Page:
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I need to find all functions with $g(1 - g(x)) = x$ and $x\in \mathbb{R}$. I must also provide a specific example of such function. My first attempt was to invert the expression yielding $g(x) = 1 - g^{-1}(x)$ and inverting again $x = g^{-1}(1 - g^{-1}(x))$. But this doesn´t bring me any further. I am not familiar with this type of problem and appreciate some guidance.

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  • $\begingroup$ What sort of solutions you are looking at? There is no continuous solution for this problem! $\endgroup$ – achille hui Jun 13 '18 at 15:12
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    $\begingroup$ Complex solutions : $g(x) = \pm \imath x + (1 \mp \imath)/2$ $\endgroup$ – Ronald Blaak Jun 13 '18 at 15:17
  • $\begingroup$ any solution (necessary discontinuous) satisfy $g(x) + g(1-x) = 1$. This implies $S = g(-100)+\cdots+g(101) = 101$. $\endgroup$ – achille hui Jun 13 '18 at 23:40
  • $\begingroup$ @Steve_Steve Let $h(x) = 1-g(x)$, it satisfies $h(h(x)) = 1-x$. We have $$h(1-x) = h(h(h(x)) = 1 - h(x) \iff g(x) + g(1-x) = 1$$ This leads to $S = \sum\limits_{k=-100}^{101} g(k) = \sum\limits_{k=1}^{100} (g(k) + g(1-k)) = \sum\limits_{k=1}^{100} 1 = 100$ $\endgroup$ – achille hui Jun 15 '18 at 22:54
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There is no such continuous function. Notice that if for all $\,x\,$ we have $\, g(1-g(x)) = x, \,$ then the inverse function $\, g^{-1}(x) = 1 - g(x) \,$ implies that $\,g\,$ is a bijection. Since it is defined on the reals this implies that the function is strictly monotone increasing or decreasing. In both cases the composition $\, g(1-g(x)) \,$ is monotone decreasing which contradicts it being equal to $\,x.$

If there are no restrictions on the function $\,g\,$ then it can be very arbitrary. We prove a general result. Suppose $\, t(x) \,$ is any involution and suppose $\, g(t(g(x)) = x \,$ for all $\,x \in \mathbb{R}.\,$ Thus $\,g\,$ is a bijection. Given any $\, a \in \mathbb{R},\,$ then let $\, b := g(a),\, c := t(b),\, \,$ and now, $\, a = g(c). \,$ Thus $\, b = g(g(c)) = t(c), \,$ because $\, t \,$ is an involution. Thus $\, t(x) = g(g(x)) \,$ for all $\, x\in \mathbb{R}.\,$ This is the only restriction on $\,g.$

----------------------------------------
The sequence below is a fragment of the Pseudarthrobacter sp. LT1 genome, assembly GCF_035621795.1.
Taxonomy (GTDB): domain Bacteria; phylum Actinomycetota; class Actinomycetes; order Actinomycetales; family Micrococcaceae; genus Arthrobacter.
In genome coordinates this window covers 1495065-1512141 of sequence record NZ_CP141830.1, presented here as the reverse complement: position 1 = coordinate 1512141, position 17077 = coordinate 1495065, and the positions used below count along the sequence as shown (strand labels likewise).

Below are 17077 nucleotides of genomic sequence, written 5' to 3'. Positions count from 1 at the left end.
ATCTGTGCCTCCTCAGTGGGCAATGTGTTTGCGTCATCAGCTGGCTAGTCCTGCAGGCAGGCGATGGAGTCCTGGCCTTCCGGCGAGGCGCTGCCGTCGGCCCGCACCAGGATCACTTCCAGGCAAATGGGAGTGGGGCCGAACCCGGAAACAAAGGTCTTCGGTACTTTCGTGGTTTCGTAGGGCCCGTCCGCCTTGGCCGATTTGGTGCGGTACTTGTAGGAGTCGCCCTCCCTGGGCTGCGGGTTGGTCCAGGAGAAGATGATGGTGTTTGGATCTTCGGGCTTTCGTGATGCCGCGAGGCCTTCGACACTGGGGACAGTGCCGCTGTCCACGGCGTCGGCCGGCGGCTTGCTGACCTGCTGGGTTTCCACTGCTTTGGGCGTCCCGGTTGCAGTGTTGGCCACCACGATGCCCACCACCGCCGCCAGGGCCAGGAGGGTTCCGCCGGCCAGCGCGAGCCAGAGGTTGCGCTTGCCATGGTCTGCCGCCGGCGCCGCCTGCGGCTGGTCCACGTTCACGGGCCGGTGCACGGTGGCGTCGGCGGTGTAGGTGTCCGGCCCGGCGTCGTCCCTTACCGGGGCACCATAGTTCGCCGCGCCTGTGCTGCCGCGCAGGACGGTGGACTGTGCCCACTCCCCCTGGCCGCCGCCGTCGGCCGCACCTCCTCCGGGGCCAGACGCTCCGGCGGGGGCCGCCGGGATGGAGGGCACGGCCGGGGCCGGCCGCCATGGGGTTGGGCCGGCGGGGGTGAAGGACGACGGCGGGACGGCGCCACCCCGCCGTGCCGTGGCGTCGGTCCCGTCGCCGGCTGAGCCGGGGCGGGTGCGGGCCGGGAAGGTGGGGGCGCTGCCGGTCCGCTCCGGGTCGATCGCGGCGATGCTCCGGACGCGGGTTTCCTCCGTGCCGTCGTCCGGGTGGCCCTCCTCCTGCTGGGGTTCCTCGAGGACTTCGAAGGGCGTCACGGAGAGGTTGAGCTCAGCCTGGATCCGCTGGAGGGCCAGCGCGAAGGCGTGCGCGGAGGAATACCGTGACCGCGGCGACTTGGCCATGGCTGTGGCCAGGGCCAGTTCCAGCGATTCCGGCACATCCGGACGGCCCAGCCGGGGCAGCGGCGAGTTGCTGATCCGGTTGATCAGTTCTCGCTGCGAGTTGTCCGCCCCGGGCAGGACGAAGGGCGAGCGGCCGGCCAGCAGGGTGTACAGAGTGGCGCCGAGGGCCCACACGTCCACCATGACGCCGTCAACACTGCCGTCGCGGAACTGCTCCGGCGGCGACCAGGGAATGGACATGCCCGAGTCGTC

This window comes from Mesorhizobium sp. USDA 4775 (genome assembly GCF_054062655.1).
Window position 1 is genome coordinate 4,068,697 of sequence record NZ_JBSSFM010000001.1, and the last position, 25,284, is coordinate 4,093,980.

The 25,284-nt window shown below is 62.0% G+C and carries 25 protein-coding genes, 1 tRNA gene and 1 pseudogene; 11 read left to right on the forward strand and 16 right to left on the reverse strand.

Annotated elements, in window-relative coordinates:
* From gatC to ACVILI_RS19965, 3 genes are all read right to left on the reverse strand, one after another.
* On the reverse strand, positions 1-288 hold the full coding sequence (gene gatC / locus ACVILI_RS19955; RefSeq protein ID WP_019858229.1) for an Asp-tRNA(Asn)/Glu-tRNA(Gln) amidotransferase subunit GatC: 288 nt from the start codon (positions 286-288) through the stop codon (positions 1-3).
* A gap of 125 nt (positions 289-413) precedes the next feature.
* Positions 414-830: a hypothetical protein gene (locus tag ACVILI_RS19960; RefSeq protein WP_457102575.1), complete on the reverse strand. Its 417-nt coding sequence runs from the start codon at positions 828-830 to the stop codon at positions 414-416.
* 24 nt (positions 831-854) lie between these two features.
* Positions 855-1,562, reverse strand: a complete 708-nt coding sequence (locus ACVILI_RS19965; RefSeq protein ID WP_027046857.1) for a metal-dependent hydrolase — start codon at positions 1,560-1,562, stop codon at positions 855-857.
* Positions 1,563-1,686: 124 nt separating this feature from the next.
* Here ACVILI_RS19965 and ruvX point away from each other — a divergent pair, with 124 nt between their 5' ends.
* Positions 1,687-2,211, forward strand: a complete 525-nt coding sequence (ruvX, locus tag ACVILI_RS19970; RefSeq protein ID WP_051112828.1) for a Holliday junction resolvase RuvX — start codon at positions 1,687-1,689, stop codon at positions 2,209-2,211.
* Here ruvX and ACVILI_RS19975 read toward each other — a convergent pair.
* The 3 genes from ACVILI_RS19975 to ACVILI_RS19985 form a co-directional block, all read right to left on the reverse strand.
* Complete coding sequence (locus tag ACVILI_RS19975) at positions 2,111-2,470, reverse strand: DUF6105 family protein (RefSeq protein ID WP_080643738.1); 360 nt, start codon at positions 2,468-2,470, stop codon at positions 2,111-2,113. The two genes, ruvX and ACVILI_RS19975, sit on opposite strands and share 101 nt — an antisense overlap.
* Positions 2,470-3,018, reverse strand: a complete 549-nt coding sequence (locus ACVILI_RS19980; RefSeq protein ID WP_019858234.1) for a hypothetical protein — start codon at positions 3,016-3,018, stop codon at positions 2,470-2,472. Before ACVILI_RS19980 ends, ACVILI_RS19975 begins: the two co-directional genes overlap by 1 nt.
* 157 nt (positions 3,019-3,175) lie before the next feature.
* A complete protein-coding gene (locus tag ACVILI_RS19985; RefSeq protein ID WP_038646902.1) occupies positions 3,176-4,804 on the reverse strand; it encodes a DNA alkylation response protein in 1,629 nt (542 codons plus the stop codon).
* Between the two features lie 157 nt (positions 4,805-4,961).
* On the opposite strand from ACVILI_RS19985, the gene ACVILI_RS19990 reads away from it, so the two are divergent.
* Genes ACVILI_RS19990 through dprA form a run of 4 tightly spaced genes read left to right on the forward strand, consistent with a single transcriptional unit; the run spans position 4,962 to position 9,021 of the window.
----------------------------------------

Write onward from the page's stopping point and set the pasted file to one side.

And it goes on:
In other words, this general result uses only elementary group theory. Suppose $\, t,g \in G \,$ a group such that $\, 1 = tt = gtg. \,$ Then $\, t(tg) = (tt)g = g = g(gtg) = (gg)(tg), \,$ and therefore $\, t = gg.\,$

Note that in our original question, if we define $\, f(x) = g(x+\frac12)-\frac12, \,$ then $\, -x = f(f(x)). \,$ Some good solutions to this are in question 312385 "Find a real function f:R->R such that f(f(x))=-x?" If you want concrete examples of functions $\, g \,$ then take a look at the solutions there. A nice solution is given as $\, f(x) = \text{sign}(x) (1 - (-1)^{\lceil x\rceil}) \,$ which is only piecewise continuous.

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  • $\begingroup$ Only continuous bijections need to be montone. But still a nice argument. $\endgroup$ – freakish Jun 13 '18 at 15:23
  • $\begingroup$ Of course. I forgot. $\endgroup$ – Somos Jun 13 '18 at 15:24
  • $\begingroup$ @Somos - very helpful. Much appreciated $\endgroup$ – Steve_Steve Jun 14 '18 at 6:06

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